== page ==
The conversation took a more serious note when Rose asked him why he invited Tomi Lahren to his show. His response, as always, was well-reasoned. He articulated that when making TV, there is a “certain level of commercial viability” necessary to succeed. He invoked Kendrick Lamar and others as examples of being raw and honest while remaining relevant to a large platform. Moreover, he explained that he was curious about Lahren because his friends on Facebook described her as “tortuous.” Noah wanted to see who she was in a new environment, get her to engage beyond social media, and test whether his views were able to hold up when challenged. He explained a need to “pressure test” his beliefs, an idea threaded in many of his answers.
I appreciated Rose’s willingness to push back, engaging Noah to go further and back up his claims. Following one animated exchange, Rose said “I think you won that round.” Noah smiled. “I think we won that round,” he said. The crowd cheered.
Before moving into an audience Q&A, Rose asked Noah questions students had submitted via Google form. These were not easy inquiries. Trevor spoke on a myriad of tricky topics: Trump and the complicity of the media, America as an international superpower, pro-Blackness and anti-Whiteness, and the problems of the two party system.
While the crowd seemed generally excited and many students voiced their gratitude for Noah’s visiting Brown, some students took the question and answer portion of the evening as an opportunity to question Noah’s often comedic approach to complex issues, both in South Africa and the United States. Alexa Clark, a South African student, questioned if Noah’s use of comedy could at times simplify “complex issues underlying in South African history.” Noah responded by saying that oftentimes, “issues in society are not dealt with because they are not simplified.” Later in the evening, he went on to say that he sees it as his responsibility to take the most dense or complicated political topics and make them easier to understand for a broader audience, arguing that comedy is a way to accomplish this.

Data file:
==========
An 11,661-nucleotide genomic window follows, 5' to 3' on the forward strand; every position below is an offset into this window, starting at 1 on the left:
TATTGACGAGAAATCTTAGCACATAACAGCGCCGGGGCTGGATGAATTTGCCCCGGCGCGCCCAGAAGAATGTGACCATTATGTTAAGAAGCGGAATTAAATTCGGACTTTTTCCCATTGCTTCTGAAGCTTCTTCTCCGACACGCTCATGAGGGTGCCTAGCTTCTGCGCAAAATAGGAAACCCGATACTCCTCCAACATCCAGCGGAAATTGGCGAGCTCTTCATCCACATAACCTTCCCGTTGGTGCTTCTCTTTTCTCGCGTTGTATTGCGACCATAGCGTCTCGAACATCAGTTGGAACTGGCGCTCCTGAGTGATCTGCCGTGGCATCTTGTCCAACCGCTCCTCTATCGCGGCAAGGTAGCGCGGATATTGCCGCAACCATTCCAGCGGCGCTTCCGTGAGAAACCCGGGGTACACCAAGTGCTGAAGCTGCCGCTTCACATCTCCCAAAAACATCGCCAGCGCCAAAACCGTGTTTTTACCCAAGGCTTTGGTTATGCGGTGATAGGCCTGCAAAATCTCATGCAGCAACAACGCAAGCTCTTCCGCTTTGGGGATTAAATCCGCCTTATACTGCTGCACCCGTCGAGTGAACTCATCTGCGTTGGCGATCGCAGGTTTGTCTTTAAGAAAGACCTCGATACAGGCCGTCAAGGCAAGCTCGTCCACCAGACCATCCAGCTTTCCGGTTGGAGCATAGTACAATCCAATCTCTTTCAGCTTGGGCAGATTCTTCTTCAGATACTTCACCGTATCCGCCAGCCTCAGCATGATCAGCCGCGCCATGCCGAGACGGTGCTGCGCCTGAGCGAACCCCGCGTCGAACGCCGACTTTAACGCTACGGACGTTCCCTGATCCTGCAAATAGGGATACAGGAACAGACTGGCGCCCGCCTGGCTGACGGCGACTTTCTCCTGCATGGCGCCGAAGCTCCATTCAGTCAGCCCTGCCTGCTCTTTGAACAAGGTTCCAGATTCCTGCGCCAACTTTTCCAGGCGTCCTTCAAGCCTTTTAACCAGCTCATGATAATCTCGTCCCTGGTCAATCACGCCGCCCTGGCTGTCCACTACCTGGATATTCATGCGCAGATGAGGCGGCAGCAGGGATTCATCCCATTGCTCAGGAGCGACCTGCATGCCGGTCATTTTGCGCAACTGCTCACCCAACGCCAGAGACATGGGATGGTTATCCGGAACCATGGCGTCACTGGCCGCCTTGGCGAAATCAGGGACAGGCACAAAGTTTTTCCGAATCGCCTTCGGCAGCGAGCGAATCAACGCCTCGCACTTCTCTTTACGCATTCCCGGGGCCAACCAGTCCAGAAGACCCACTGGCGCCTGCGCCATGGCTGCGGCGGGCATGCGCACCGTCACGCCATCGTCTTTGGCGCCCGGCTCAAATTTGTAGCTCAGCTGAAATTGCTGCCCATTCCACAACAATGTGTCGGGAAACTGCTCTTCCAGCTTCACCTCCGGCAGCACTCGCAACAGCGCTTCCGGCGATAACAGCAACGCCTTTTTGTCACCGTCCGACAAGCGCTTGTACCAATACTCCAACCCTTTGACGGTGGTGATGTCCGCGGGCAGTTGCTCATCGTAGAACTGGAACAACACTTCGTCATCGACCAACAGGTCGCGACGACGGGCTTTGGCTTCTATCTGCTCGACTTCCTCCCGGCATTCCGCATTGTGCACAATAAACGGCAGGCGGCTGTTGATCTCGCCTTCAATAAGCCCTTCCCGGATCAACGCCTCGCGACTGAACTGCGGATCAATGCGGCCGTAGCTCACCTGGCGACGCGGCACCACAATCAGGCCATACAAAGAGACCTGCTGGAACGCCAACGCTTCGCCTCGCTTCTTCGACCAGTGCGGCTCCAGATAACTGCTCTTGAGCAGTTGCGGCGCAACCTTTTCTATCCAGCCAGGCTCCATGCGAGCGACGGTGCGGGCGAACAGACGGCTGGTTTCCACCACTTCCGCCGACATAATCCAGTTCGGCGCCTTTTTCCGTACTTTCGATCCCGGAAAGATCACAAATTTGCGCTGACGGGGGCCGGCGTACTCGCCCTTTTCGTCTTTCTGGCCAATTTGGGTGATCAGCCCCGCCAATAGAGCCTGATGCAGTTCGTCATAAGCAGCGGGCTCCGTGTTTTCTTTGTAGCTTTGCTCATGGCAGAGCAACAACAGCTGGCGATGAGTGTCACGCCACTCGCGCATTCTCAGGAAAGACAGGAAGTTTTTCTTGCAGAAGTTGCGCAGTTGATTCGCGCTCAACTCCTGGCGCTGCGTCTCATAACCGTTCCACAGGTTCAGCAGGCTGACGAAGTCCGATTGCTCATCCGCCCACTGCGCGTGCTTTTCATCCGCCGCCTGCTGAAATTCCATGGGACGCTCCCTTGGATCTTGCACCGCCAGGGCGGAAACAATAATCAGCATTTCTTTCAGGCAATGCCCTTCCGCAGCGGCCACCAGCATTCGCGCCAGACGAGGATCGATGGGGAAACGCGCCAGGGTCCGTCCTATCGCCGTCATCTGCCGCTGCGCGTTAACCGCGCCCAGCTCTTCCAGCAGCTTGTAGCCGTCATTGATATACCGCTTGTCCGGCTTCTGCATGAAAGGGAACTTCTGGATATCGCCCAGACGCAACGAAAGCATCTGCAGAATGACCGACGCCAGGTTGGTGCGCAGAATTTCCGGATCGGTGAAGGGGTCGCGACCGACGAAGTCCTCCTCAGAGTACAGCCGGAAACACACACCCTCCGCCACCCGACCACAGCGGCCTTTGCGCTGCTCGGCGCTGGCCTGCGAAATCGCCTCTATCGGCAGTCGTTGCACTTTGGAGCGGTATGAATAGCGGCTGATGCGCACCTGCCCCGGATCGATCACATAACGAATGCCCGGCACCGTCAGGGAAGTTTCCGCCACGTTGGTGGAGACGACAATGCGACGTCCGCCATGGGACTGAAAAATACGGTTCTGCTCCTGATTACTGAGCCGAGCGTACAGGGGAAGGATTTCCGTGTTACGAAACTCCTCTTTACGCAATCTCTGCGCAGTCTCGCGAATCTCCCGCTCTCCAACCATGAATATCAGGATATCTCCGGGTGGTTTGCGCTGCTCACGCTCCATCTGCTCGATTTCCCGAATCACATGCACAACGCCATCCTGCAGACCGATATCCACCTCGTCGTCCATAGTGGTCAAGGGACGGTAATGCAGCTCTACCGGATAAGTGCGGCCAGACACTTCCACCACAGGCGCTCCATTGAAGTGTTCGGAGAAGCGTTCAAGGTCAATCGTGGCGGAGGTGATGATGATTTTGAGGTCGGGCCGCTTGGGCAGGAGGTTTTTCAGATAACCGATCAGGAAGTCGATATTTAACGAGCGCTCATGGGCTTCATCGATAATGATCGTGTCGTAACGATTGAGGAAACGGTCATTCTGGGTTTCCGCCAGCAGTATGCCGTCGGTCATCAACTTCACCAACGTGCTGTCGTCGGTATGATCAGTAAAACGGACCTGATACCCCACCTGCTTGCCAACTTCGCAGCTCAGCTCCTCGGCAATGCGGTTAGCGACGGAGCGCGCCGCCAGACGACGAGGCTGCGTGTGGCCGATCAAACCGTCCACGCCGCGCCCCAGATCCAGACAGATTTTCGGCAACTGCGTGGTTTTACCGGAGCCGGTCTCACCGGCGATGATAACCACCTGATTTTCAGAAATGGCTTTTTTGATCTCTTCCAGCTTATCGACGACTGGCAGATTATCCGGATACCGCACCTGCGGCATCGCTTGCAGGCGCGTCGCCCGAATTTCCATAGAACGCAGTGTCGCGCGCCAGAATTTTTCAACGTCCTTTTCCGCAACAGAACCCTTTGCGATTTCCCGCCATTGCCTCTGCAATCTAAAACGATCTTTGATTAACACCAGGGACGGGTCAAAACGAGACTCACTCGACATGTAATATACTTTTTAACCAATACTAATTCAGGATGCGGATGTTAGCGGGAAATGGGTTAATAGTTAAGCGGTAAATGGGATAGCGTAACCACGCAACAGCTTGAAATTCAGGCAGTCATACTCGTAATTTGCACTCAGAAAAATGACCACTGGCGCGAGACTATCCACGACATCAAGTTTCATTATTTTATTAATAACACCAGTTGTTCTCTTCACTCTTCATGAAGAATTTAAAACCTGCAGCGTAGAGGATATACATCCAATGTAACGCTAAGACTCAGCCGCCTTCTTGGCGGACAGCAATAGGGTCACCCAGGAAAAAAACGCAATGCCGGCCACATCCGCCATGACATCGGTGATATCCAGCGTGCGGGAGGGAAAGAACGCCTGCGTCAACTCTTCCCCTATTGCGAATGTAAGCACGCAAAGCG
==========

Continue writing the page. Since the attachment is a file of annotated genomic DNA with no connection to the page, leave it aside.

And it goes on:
Another student asked if it would be pro-Black for Noah to date a white person. Noah said that his instinct would be to say yes, arguing that white people have played a crucial role as allies in both the South African and American Black freedom struggles. “I refuse to thrust myself into a world where it’s impossible to exist beyond that color barrier,” he said.
While Noah seemed eager to engage with questions and the audience, he nonetheless stood his ground when probed by Rose and students alike; he moved masterfully between effortless jokes and thoughtful reflection.
He ended with an invocation for laughter, imploring the audience to make time to laugh with friends. “You can laugh harder with your real friends than with anyone else in the world,” he explained.
Noah is a master storyteller, a magician with words. He is also incredibly thorough, taking the time to hit all of his points on the head. He reminded me how powerful levity is when coupled with intellect. Ultimately, this event was the perfect, thought-provoking end to a wild Spring Weekend.